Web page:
The EII GUI will reach the front office, and be simplified (as it should be), the the advanced interface will still be available for the IT staff, however business users should be able to switch context within their portals and not know or care that they are using EII for data exploration. Plugging EII directly into source data systems and pumping the data into MS-OLAP cubes (MDB), or Excel will push utilization forward.

Metadata collection systems are being built and focused on, particularly over the past year by all kinds of vendors including Meta Integration, ASG Systems, CA and so on. However, the interfaces used to collect and manage (not to mention link together) the metadata leaves a bit to be desired. EII is a perfect fit for integrating all kinds of metadata in a visual format, and providing a repeatable metadata integration and management front-end. By leveraging EII's ability to connect to all kinds of sources, and by visualizing the metadata stores we can easily combine the metadata into a common data model and write the metadata back.

Not only should EII be providing visualization of Metadata, but it should also plug in to the Reporting Tools out there, and provide the metadata feed on the fly with all the security and accessibility that the reporting tools offer. Management of the metadata MUST be created into a GUI somewhere, and it should be leveraged with EII's ability to not only "allow alteration" but provide write-back of the metadata to a common repository.

Summary:
EII of the future will have a much more robust GUI. There will be two different components to the GUI - a business user interface, and a technical interface. The EII GUI will become a BI tool in it's own right, and should plug and play with business rules engines, business processing workflow engines, web-services, metadata engines, and front-end applications like Excel and Microsoft OLAP cubes. The write-back capabilities should be leveraged to manage change, and assist with producing a common data model for the data to reside in (which will eventually be an exploration warehouse of sorts).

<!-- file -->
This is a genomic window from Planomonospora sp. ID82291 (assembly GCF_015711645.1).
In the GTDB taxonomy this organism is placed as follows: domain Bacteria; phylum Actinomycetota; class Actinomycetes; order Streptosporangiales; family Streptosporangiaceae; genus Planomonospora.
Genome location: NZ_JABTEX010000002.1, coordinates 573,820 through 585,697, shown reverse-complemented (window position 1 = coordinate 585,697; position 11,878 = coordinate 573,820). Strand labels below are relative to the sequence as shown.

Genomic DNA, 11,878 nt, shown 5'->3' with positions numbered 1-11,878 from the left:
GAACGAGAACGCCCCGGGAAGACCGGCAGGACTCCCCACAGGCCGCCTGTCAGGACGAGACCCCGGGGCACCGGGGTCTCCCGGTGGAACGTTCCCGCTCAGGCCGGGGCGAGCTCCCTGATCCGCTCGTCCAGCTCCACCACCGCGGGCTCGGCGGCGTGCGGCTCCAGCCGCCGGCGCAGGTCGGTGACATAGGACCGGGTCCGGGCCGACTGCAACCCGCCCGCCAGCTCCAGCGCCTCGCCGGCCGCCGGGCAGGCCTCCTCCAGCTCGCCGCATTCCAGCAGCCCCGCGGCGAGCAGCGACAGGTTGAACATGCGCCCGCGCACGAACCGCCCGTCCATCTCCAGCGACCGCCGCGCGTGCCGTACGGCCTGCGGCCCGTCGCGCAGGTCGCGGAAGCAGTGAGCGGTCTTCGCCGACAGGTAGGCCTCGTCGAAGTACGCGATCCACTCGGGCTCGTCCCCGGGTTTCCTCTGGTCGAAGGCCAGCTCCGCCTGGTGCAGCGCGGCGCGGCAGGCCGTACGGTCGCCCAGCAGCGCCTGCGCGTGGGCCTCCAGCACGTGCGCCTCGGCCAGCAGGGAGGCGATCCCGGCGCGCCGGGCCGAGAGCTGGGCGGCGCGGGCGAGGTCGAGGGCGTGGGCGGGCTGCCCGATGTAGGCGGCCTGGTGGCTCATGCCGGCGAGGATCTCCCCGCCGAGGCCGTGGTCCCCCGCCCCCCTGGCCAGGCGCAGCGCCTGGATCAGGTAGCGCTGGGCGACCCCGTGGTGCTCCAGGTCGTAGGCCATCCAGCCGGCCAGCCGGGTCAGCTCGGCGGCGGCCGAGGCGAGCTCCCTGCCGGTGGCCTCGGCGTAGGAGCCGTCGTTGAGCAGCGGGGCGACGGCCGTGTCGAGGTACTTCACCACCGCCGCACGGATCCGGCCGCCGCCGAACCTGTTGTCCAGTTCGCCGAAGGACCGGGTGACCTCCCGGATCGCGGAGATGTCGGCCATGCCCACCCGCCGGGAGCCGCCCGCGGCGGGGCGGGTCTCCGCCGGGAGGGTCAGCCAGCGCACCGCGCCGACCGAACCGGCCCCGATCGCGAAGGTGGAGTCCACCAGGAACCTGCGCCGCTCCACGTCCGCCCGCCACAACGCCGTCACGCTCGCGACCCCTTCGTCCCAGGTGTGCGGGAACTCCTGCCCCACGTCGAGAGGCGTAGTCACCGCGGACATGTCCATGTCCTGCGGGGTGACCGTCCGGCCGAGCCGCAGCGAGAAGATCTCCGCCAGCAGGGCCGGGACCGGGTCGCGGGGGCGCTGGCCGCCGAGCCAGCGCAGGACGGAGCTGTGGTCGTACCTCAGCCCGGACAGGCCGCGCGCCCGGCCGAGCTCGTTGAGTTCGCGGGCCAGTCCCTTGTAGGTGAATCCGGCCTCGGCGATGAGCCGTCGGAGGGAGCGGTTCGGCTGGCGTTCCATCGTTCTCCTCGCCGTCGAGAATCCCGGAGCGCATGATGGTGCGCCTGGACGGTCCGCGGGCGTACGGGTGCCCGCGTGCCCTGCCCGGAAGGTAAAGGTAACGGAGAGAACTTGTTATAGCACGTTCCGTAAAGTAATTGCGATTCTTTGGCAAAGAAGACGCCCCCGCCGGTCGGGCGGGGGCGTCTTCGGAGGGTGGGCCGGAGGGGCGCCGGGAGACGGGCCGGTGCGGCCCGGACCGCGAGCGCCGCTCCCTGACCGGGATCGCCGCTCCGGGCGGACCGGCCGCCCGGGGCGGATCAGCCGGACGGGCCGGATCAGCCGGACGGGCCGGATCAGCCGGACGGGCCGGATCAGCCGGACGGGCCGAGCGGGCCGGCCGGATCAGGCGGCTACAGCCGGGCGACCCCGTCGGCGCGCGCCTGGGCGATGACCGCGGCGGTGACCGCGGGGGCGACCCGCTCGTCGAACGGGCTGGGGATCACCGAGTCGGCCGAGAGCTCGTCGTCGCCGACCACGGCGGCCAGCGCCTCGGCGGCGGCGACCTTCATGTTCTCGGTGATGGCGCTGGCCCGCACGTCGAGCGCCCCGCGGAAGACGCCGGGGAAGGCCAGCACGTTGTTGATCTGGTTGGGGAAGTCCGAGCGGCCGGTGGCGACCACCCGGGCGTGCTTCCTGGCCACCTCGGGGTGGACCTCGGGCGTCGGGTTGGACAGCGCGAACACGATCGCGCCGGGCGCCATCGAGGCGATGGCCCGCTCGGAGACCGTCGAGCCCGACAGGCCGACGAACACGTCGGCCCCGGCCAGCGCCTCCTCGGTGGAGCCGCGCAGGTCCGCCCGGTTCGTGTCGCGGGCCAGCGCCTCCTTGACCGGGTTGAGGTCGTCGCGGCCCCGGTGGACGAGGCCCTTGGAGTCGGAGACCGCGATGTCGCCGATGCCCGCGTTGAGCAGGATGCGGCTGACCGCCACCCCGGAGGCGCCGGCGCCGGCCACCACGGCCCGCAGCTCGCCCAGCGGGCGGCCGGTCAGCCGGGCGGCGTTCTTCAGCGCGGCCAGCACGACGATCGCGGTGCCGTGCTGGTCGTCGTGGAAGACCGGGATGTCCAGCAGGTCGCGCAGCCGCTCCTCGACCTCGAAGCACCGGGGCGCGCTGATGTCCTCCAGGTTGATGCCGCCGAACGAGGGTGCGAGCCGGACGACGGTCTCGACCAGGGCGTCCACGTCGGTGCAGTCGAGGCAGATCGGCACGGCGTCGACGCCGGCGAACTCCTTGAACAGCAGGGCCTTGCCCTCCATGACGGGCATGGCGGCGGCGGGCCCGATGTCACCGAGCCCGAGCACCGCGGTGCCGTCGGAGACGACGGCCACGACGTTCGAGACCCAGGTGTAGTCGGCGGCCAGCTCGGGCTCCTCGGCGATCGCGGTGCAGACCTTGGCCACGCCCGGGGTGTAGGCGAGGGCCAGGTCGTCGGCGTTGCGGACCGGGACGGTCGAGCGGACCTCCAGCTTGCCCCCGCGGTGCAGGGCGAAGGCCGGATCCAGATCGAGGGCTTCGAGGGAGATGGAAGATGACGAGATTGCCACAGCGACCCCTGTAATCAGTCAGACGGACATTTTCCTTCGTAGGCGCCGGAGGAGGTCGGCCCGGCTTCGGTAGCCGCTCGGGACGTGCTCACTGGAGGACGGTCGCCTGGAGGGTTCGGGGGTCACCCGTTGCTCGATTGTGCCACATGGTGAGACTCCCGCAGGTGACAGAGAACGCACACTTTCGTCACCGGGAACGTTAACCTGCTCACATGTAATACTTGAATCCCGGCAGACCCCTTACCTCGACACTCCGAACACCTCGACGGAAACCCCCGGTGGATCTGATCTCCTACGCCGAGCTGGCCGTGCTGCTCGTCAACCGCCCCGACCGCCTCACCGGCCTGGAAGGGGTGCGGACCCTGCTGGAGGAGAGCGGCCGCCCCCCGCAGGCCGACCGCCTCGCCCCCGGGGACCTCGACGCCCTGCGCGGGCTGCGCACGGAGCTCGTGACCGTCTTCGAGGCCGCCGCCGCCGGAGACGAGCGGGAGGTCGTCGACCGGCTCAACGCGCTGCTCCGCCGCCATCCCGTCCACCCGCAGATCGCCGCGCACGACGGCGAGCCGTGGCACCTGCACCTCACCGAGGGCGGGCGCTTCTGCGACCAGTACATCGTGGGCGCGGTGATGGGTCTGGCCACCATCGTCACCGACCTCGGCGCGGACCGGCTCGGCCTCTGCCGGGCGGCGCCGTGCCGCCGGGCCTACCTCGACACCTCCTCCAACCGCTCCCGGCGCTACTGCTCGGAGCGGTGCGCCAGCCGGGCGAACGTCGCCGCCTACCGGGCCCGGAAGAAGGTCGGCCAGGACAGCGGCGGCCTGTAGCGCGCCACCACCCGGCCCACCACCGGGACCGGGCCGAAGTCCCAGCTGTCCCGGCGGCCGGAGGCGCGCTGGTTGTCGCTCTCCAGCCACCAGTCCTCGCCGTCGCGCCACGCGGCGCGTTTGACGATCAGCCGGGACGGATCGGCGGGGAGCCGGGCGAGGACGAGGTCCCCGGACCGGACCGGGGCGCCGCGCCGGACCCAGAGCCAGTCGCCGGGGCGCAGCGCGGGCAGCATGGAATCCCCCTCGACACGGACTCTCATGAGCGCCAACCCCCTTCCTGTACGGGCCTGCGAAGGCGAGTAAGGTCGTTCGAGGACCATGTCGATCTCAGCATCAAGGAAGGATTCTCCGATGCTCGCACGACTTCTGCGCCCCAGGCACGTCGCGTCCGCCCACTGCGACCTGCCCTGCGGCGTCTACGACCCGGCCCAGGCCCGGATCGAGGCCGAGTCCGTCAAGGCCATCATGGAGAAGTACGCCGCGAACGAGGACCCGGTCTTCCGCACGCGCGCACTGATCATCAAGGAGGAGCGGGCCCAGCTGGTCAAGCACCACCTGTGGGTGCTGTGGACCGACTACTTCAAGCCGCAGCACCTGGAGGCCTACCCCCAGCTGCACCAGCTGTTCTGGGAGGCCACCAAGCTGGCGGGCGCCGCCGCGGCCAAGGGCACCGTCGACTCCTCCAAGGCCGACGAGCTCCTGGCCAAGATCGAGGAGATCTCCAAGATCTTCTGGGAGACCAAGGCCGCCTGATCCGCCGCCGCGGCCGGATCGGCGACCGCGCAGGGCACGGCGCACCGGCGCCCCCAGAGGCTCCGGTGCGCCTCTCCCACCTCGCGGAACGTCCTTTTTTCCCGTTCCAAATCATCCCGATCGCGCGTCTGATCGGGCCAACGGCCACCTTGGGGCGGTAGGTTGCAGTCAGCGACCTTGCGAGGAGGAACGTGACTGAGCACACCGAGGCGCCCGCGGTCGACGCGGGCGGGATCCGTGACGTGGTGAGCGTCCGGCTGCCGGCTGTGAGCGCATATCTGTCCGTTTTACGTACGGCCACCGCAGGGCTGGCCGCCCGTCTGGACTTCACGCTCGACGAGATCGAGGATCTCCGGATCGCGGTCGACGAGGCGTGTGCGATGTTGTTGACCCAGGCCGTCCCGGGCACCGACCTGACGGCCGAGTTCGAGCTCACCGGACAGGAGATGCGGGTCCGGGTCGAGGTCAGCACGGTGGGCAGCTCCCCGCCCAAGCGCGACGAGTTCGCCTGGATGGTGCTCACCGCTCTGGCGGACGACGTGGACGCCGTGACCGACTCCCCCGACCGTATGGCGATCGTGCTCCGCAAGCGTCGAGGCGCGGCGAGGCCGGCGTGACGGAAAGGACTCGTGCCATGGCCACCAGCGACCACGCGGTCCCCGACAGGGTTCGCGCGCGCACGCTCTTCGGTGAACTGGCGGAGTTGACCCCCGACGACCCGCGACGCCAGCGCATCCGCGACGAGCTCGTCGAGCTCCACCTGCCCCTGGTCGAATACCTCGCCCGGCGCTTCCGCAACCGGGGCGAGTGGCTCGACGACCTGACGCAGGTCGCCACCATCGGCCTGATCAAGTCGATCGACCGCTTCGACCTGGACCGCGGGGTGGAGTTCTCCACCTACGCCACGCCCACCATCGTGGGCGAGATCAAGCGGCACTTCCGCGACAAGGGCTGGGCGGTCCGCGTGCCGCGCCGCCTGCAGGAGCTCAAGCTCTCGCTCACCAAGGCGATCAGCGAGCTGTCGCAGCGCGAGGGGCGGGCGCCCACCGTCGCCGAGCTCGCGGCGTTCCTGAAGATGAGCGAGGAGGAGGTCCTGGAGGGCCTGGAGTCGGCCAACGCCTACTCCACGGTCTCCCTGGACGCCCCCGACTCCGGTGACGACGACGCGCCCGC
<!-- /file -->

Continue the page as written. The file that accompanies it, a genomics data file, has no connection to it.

Do you have any thoughts?

Thanks,
Dan Linstedt
Check out a Masters of Science in Business Intelligence at: http://www.COBICC.org


Posted May 10, 2007 5:55 AM
Permalink | 2 Comments |

Appliances have a long way to go to mature - this is true. There are still a lot of customers asking for software packages to run on their existing systems. They rightfully want to leverage their existing investment in infrastructure. However, there are companies that are smaller (and some that are larger) that want to become more nimble, lower their maintenance overhead, replace old technologies with new for competitive advantage, and so on. These companies are looking at appliances in the market space. Appliances are growing up - albeit slowly.

What does this have to do with Convergence?
Software vendors are converging and acquiring to compete, they are beginning to see the value of packing incredible power and performance onto pre-configured hardware platforms, and providing web-interfaces for configuration. Software vendors are converging, as are hardware vendors, on to the notion that integration is king.

In previous blog entries I've discussed the notion of convergence, along with the notions of appliances.

War of the appliances and convergence
What will the future integration component have?
Appliances are coming to EDW
Open and Closed Appliances

And on Convergence:
War of the appliances and convergence
ETL, EAI, EII, and EIEIO

oracle buys sunopsis, redhat acquires meta-matrix, and so on.

What's going on out there?
In my humble opinion, I see some major trends. For example, I went to buy network devices for our new offices recently, and what I found confirmed quite a few things. For instance, a DSL modem with built in wireless, wired, and switching capabilities. It combines a web-interface for administration, a fire-wall, updatable firmware components, and wireless routing capabilities. Another new wireless router combined high speed, Draft N specifications, QoS, streaming video, and a few other functions. A print server combined with a wireless router - eliminating the need for a full computer to do the job.

There's no shortage of convergence: home phones are combining, networking, video, computer ready, and information bases. They've had for years, answering machines built in. Hand-held devices are combining computing power, graphics, video, music, networking, email, phone, and so on. Pretty soon, the PDA will include Bio-metric finger printing and an electronic key to open your car, start your car, and maybe even open your house.